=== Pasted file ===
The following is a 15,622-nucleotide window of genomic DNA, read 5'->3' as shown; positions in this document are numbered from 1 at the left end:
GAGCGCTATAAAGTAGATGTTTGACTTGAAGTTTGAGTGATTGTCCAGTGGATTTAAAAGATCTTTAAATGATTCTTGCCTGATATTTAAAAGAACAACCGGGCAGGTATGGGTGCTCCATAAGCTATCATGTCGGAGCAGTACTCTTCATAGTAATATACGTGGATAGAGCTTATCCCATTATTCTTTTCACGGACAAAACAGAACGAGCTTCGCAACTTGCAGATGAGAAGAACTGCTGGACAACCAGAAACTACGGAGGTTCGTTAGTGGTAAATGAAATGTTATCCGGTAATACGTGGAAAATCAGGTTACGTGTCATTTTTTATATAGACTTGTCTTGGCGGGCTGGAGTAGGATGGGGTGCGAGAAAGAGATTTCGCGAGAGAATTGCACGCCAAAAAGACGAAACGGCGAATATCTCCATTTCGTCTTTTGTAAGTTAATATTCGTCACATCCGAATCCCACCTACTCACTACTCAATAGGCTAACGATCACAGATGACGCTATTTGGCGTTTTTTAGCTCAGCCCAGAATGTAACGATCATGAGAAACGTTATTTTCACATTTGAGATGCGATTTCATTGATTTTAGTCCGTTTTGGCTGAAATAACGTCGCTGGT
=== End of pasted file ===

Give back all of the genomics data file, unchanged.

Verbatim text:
The following is a 15,622-nucleotide window of genomic DNA, read 5'->3' as shown; positions in this document are numbered from 1 at the left end:
GAGCGCTATAAAGTAGATGTTTGACTTGAAGTTTGAGTGATTGTCCAGTGGATTTAAAAGATCTTTAAATGATTCTTGCCTGATATTTAAAAGAACAACCGGGCAGGTATGGGTGCTCCATAAGCTATCATGTCGGAGCAGTACTCTTCATAGTAATATACGTGGATAGAGCTTATCCCATTATTCTTTTCACGGACAAAACAGAACGAGCTTCGCAACTTGCAGATGAGAAGAACTGCTGGACAACCAGAAACTACGGAGGTTCGTTAGTGGTAAATGAAATGTTATCCGGTAATACGTGGAAAATCAGGTTACGTGTCATTTTTTATATAGACTTGTCTTGGCGGGCTGGAGTAGGATGGGGTGCGAGAAAGAGATTTCGCGAGAGAATTGCACGCCAAAAAGACGAAACGGCGAATATCTCCATTTCGTCTTTTGTAAGTTAATATTCGTCACATCCGAATCCCACCTACTCACTACTCAATAGGCTAACGATCACAGATGACGCTATTTGGCGTTTTTTAGCTCAGCCCAGAATGTAACGATCATGAGAAACGTTATTTTCACATTTGAGATGCGATTTCATTGATTTTAGTCCGTTTTGGCTGAAATAACGTCGCTGGT